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Bell Nexus 6HX

Bell Nexus 6HX hybrid-electric VTOL passenger concept design aircraft


Nexus 6HX
Fort Worth, Texas, USA

Founded July 10, 1935, Bell (Originally Bell Aircraft Corporation, then Bell Helicopter Textron, then Bell Helicopter) is an American aerospace manufacturer headquartered in Fort Worth, Texas, USA. The company over the years have not only made helicopters but also tilt-rotor aircraft, planes, jets, flying jeeps, missiles, hovercraft, spacecraft and more. In April 2022, Textron purchased Pipistrel (based on Slovenia) and formed a new division named Textron eAviation to design and manufacturer for conventional takeoff and landing (CTOL) and electric VTOL (or eVTOL) passenger aircraft for advanced air mobility (AAM). Textron eAviation took over Bell's Nexus program in 2022 with Textron eAviation's Nexus eVTOL passenger aircraft.

The Bell Nexus is a hybrid-electric (or all battery) vertical takeoff and landing (VTOL) passenger aircraft designed for on-demand air taxi advanced air mobility (AAM). The unveiling of the Bell Nexus hybrid-electric VTOL aircraft took place on Jan. 7, 2019 at the Consumer Electronics Show (CES 2019), the world’s largest consumer technology show, in Las Vegas, Nevada, USA. The Nexus will convert from helicopter mode to airplane mode, just like Bell's tiltrotor aircraft.

Nexus 6HX passenger hybrid-electric VTOL passenger concept design specifications
The Nexus 6HX is a hybrid-electric (or can be converted to an all electric power source) VTOL passenger concept design aircraft. The aircraft will be flown with one pilot and will carry four passengers with their luggage. In the future, the aircraft is slated to be autonomous. The maximum speed of the aircraft is estimated to be 179 mph (288 km/h) with a range of 150 miles (241 km). It has a gross weight of 6,000 lb (2,720 kg) and will fit in a 40 ft x 40 ft (12.2 m square) footprint.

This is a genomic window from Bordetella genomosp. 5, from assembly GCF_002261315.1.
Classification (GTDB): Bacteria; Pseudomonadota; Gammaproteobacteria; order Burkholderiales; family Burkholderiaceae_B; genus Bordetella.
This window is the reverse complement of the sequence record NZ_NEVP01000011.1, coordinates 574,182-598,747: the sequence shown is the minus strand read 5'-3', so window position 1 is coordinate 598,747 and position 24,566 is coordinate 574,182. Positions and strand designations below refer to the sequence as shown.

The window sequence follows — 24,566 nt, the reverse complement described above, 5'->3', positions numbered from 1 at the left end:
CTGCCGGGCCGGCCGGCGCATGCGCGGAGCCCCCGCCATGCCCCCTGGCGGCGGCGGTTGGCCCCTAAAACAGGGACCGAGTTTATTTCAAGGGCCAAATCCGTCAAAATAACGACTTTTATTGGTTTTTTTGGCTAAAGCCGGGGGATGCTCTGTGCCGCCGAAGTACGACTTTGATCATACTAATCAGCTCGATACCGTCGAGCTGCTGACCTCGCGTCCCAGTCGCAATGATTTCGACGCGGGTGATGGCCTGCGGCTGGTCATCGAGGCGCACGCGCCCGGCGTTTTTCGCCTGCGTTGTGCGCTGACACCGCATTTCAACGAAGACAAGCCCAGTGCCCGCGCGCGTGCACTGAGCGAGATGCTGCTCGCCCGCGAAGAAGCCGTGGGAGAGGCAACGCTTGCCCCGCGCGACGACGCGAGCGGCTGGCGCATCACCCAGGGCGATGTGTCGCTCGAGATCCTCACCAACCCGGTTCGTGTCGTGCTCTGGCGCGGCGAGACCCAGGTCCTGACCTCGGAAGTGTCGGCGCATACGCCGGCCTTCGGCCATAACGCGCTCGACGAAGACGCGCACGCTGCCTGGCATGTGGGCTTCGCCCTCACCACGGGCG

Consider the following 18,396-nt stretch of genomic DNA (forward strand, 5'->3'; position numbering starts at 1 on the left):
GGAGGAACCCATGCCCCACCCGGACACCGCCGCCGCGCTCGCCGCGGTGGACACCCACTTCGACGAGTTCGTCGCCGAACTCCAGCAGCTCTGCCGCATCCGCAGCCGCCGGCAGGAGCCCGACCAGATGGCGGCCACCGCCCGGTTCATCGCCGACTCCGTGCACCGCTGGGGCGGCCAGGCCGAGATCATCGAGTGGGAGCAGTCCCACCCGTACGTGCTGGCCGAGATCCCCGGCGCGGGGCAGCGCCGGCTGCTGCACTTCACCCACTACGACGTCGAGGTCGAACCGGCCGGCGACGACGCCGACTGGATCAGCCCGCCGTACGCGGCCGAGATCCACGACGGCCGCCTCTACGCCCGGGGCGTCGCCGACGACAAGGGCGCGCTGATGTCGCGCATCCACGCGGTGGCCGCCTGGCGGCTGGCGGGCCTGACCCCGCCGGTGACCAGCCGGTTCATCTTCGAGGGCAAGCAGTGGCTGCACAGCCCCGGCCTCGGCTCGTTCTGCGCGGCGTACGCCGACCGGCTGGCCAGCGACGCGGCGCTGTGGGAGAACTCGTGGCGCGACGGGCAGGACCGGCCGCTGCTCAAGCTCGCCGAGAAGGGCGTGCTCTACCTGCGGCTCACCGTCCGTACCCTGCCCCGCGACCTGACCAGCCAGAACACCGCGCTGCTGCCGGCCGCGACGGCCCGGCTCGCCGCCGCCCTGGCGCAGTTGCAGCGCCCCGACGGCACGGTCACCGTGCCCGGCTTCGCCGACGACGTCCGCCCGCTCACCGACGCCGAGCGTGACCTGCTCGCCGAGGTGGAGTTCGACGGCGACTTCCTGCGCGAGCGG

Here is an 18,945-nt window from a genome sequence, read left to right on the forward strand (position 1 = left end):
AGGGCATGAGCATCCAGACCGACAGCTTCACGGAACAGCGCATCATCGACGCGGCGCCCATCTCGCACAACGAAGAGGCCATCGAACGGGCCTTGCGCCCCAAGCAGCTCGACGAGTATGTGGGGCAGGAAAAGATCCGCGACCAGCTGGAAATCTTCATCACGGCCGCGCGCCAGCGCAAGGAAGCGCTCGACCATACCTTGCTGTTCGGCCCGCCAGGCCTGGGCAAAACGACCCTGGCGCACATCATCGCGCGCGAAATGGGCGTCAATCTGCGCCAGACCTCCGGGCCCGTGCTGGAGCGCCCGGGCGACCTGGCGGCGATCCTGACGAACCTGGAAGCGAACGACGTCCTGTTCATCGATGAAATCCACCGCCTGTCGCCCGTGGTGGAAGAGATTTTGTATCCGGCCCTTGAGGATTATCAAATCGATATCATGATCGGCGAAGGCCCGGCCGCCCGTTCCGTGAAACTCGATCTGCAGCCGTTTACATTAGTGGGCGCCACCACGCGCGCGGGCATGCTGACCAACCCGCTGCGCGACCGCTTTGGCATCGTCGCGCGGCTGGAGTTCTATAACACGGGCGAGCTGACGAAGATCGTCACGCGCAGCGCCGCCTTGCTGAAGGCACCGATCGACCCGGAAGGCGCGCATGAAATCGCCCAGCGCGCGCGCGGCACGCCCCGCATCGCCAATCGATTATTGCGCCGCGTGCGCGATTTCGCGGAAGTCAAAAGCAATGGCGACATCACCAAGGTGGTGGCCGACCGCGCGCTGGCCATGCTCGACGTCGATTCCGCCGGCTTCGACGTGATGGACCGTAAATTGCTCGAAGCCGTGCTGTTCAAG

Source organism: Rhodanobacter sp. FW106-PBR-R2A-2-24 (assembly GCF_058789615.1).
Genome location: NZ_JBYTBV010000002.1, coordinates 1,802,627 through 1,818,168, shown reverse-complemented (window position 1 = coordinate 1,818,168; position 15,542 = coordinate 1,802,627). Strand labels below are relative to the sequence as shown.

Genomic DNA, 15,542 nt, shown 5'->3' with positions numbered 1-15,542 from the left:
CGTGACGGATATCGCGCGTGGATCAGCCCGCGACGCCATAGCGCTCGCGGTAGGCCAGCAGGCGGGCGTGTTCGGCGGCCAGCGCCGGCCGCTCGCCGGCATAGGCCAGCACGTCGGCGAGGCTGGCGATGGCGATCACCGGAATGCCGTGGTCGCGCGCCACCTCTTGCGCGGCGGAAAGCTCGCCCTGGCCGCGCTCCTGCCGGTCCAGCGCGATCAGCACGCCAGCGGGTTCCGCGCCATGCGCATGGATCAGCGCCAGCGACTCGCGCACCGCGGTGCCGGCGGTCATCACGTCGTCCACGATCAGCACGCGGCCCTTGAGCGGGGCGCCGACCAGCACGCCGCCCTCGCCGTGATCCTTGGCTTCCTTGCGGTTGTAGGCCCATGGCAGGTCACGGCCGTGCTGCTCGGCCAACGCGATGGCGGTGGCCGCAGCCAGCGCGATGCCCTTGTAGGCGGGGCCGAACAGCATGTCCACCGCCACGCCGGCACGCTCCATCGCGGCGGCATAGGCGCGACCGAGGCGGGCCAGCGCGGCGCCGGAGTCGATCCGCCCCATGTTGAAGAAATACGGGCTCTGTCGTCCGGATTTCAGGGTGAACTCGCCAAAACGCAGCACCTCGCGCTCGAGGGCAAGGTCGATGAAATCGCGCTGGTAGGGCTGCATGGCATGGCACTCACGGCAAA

The aircraft has six large ducted fans for vertical and forward flight. There are three ducted fans on each side of the fuselage with high stub wings 8 ft (2.4 m) and in the rear of the aircraft is a T-tail. The middle set of rotors are located on the ends of the stub wings and the fans pitch from vertical to horizontal allowing vectored and forward thrust. Landing skids contain small wheels. While the Bell patent includes two different versions, one that holds one passenger and a pilot, and one that holds six passengers, the current version shows a "4+1" configuration for a pilot and four passengers.

Nexus is a ducted fan hybrid-electric aircraft fully autonomous flight capable. It will convert from helicopter mode to airplane mode, just like our tiltrotors. We will also continue to pursue a parallel path of all electric because we truly believe, that is the right answer. However, the batteries that support an aircraft of that size and speed and range requirements that we're after, just aren't there yet. But as I talked early, when it is ready, we can easily remove our engine and the fuel tank and install the additional batteries, essentially it's (inaudible) upgrade and it won't impact anything else about the flying vehicle.

—Bell CEO Mitch Snyder Keynote (Speaker) | Urban Air Mobility Conference (April 9, 2019, Atlanta, Georgia, USA)

Bell is using its decades long experience to develop the Nexus
Bell is using its vast experience and knowledge from its first ducted fan aircraft, the Bell X-22 (which first flew in 1966), to it's experience with the V-22 Osprey tiltrotor (the V-22 Osprey is the U.S. Navy version and the MV-22 Osprey is the U.S. Marines version) and the new V-280 Valor tiltrotor aircraft in making the Nexus VTOL aircraft.

If you notice, the V-22 Osprey tiltrotors tilt the entire engine and propellers as one unit, as a Wired article from 2016 discusses, that has resulted in some operational issues such as the engine exhaust, when landing, catches grass on fire or possibly can burn-up a landing pad and it's safer for troops to exit in the rear of the aircraft due to hot engines in close proximity to the ground. One other point, if the Osprey is hovering and some military personnel decide to fire, they better be careful not to hit the engine which is now in the vertical position!

The Bell V-280 Valor has permanently mounted their engine horizontally on the ends of the wings and only the rotors and drive-shafts move for vertical and forward flight. Of course, the Bell V-280 is about half as small as the Osprey and can't carry as many troops and equipment. So there are trade-offs between both aircraft in terms of capabilities. If military personnel decide to shoot from the V-280 while it's hovering, there will be no engines in the way.

Bell (then "Bell Helicopter") announced on April 25, 2017 at the Uber Elevate Summit that the two companies will be working together "to accelerate the eventual large-scale deployment of electric vertical take-off and landing vehicles (VTOLs) in order to fulfill its mission of providing a safe, reliable transportation service to everyone, everywhere." The vehicle is designed for urban mobility and can be used as part of the Uber Elevate concept including using vertiports or Skyports.